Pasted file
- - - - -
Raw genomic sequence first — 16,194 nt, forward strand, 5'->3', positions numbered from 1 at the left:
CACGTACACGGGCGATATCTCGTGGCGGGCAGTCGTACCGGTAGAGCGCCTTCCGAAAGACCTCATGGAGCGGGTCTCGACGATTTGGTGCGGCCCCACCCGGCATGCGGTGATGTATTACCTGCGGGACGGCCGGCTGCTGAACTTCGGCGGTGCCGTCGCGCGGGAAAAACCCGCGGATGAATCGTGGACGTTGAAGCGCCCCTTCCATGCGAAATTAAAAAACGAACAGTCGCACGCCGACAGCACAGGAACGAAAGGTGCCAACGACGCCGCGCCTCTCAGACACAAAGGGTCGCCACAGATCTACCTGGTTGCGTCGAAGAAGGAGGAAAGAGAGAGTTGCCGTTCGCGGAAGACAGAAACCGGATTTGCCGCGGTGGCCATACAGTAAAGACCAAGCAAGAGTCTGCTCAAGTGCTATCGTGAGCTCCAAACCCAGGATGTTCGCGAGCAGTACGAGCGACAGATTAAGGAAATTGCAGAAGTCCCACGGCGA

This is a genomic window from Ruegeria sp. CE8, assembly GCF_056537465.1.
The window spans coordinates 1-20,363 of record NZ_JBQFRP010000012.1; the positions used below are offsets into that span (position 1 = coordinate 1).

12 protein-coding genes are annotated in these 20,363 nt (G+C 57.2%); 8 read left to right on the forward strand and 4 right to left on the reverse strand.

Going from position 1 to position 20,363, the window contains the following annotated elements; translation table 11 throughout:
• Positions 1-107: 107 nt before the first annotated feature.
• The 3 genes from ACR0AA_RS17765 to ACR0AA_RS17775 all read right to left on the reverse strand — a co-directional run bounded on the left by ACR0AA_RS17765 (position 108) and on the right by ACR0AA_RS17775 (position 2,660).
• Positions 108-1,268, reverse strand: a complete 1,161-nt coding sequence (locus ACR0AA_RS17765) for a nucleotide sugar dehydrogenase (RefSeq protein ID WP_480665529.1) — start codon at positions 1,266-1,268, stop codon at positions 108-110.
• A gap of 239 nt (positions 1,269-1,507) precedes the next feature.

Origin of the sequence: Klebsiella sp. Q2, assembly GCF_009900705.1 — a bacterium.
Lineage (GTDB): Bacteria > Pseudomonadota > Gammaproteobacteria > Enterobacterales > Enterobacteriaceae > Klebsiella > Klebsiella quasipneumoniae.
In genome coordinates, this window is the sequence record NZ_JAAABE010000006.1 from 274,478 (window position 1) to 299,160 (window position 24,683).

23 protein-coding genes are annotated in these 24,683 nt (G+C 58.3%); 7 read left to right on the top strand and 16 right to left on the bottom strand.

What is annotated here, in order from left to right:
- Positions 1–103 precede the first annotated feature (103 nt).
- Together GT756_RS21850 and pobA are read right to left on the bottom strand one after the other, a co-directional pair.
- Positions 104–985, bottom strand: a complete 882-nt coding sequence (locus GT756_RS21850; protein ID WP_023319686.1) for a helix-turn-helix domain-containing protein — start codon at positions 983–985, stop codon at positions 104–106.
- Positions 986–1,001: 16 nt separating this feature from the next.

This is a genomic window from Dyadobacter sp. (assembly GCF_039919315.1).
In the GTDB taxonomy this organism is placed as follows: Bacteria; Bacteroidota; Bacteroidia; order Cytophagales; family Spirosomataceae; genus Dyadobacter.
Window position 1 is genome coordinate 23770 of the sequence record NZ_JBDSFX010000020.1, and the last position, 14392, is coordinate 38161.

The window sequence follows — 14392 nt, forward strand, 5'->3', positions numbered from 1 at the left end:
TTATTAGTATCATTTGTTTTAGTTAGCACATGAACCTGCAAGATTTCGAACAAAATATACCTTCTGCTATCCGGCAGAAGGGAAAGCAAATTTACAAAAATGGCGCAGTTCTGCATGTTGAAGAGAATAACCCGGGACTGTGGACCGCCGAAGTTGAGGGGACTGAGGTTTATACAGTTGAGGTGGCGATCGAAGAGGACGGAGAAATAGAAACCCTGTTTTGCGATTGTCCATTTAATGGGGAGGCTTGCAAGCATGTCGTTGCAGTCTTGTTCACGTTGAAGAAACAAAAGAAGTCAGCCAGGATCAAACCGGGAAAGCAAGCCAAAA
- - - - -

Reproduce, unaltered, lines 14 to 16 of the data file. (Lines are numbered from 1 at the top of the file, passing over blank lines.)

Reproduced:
23 protein-coding genes are annotated in these 24,683 nt (G+C 58.3%); 7 read left to right on the top strand and 16 right to left on the bottom strand.

What is annotated here, in order from left to right:
- Positions 1–103 precede the first annotated feature (103 nt).